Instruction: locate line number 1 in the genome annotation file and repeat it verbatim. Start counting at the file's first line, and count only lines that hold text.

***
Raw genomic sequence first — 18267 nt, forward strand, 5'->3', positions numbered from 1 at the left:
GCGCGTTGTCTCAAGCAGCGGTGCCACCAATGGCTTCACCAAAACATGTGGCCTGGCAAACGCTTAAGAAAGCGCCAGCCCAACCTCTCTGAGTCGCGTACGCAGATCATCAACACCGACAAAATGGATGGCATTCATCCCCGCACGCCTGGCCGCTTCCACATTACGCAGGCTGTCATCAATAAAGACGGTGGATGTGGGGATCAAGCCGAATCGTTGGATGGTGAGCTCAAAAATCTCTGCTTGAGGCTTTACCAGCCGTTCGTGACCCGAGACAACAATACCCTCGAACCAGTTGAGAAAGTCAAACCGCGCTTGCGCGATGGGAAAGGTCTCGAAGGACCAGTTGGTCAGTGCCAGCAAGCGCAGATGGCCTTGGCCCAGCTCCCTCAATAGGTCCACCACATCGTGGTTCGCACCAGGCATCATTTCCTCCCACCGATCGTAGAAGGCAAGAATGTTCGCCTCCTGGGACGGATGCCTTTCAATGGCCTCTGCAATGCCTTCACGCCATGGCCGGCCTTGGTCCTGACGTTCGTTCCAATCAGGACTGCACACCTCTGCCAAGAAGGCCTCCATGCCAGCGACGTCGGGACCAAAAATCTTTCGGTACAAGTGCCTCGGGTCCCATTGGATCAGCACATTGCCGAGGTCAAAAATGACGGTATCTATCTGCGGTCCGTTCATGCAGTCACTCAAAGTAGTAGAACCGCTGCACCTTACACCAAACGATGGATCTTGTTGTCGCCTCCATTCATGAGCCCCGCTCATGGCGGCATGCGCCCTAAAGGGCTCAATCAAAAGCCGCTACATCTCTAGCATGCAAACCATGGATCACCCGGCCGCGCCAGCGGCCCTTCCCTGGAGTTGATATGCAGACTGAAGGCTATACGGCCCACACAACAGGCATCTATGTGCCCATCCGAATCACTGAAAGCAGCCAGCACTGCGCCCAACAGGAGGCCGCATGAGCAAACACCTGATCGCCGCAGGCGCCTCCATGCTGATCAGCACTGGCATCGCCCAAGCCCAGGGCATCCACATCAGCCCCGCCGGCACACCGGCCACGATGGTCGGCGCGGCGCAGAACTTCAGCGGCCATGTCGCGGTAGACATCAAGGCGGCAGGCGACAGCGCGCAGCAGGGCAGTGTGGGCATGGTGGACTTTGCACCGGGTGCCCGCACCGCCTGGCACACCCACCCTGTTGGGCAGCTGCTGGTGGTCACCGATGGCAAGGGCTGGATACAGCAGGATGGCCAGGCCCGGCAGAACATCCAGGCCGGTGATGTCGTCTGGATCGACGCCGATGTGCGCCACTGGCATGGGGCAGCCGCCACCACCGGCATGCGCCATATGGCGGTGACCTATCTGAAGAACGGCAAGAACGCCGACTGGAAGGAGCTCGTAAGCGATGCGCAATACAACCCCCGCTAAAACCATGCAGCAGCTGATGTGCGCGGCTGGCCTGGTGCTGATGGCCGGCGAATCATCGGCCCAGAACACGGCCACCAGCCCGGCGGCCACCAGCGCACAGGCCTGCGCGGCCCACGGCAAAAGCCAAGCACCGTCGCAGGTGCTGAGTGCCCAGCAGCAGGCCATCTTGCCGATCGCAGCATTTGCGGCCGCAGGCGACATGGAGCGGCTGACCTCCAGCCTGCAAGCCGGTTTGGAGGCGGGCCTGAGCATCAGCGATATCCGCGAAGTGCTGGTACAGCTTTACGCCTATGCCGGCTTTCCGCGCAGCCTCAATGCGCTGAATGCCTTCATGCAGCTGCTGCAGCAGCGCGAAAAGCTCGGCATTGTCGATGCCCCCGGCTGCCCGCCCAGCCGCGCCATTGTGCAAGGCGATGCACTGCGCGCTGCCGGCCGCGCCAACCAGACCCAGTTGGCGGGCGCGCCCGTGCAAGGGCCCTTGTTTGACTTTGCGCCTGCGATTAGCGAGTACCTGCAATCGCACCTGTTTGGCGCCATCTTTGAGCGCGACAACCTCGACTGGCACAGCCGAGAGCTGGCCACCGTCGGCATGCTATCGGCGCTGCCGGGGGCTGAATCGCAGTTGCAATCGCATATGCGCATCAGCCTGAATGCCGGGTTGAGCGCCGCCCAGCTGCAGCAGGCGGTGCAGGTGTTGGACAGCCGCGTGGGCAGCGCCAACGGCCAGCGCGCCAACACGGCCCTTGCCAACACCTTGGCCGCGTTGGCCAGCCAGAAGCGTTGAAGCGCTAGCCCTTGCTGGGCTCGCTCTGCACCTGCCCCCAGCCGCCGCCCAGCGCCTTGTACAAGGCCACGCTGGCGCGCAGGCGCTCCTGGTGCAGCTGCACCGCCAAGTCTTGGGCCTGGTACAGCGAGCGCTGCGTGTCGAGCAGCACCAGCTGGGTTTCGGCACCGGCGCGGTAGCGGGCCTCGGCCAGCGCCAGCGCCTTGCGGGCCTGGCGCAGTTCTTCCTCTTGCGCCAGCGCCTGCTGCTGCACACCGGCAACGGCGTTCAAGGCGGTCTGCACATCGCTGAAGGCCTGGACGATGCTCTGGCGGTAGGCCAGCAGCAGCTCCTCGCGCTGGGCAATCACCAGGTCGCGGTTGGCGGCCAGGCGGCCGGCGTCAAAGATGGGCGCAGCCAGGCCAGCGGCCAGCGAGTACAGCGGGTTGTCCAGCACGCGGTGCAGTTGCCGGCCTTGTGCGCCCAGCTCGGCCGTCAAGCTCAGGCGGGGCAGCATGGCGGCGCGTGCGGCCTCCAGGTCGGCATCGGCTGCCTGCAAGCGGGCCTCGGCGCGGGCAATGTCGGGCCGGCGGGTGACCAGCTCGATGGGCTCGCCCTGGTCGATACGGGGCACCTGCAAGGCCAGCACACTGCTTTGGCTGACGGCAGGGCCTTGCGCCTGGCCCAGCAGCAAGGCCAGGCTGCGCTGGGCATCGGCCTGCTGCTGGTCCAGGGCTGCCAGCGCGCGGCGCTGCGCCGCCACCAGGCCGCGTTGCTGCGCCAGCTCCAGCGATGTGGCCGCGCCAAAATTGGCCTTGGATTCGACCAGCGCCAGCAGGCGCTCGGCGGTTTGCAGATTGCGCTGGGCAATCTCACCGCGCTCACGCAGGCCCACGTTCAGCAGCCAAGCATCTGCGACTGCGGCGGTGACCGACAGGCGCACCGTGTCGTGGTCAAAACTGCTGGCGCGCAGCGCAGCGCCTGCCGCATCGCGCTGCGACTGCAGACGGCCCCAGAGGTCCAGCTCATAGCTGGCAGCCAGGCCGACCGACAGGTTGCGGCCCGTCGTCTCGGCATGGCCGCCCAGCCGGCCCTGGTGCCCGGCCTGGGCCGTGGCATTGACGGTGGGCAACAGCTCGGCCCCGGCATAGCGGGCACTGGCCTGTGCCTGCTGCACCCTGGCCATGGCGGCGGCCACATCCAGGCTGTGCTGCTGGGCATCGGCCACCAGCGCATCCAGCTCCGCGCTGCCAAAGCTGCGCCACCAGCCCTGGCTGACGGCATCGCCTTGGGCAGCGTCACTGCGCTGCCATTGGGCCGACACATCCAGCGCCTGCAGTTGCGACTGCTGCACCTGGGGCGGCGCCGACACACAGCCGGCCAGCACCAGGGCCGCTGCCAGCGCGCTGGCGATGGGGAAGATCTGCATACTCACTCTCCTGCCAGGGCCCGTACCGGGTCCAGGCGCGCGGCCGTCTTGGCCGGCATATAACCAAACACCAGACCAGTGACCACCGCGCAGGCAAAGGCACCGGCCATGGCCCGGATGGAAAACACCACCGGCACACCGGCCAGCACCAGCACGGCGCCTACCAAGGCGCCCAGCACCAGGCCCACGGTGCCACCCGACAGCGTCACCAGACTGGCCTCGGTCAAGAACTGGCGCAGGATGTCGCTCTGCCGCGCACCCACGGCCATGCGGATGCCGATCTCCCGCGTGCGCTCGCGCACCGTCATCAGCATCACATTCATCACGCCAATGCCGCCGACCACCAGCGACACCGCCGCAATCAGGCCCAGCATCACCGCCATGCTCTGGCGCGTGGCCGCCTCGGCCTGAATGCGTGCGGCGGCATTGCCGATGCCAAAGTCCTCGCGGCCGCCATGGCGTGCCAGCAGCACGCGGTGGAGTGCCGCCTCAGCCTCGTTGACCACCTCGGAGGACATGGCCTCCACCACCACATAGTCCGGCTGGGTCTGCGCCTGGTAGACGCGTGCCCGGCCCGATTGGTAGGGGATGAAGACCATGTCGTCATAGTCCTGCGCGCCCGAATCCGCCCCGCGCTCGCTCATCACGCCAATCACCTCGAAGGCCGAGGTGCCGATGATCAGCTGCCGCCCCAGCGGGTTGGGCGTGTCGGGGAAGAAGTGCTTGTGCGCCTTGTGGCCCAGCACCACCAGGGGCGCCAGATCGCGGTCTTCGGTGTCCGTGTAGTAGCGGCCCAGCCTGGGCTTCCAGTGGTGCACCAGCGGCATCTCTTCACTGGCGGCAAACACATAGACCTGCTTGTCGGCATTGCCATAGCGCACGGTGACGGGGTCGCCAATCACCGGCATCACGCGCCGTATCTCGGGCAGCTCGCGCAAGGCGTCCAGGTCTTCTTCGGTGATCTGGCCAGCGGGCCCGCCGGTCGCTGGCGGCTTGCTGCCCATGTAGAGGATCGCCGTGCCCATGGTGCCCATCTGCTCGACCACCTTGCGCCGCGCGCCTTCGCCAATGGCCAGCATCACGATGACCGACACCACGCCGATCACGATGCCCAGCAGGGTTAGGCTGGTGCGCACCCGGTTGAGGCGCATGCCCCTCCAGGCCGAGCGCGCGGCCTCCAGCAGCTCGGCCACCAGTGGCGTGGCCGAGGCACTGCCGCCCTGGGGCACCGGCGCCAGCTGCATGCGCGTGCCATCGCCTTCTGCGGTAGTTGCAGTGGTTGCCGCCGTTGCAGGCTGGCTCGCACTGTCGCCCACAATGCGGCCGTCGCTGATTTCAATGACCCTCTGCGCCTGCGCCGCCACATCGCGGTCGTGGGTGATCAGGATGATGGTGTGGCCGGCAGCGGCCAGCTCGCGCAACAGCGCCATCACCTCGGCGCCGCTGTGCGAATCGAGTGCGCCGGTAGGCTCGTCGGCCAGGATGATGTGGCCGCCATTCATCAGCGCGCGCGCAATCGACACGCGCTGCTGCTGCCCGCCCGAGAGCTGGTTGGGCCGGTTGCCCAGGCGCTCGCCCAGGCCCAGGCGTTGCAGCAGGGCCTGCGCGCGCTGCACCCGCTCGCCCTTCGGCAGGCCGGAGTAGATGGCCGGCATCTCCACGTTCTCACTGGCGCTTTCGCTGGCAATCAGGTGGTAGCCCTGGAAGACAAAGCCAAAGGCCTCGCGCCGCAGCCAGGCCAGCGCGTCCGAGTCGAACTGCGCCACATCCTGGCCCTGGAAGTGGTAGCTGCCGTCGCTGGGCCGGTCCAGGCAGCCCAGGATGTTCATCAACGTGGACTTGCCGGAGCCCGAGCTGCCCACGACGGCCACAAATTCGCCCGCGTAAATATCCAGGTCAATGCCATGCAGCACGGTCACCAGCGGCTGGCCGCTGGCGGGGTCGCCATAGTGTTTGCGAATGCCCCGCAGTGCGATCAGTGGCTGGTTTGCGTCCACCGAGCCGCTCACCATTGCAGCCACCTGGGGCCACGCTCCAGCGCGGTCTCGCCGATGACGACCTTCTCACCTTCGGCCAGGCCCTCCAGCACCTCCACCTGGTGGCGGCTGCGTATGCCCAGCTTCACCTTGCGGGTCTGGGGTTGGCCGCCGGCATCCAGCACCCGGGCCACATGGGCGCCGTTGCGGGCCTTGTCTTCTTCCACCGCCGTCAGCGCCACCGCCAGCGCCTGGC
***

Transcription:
Raw genomic sequence first — 18267 nt, forward strand, 5'->3', positions numbered from 1 at the left: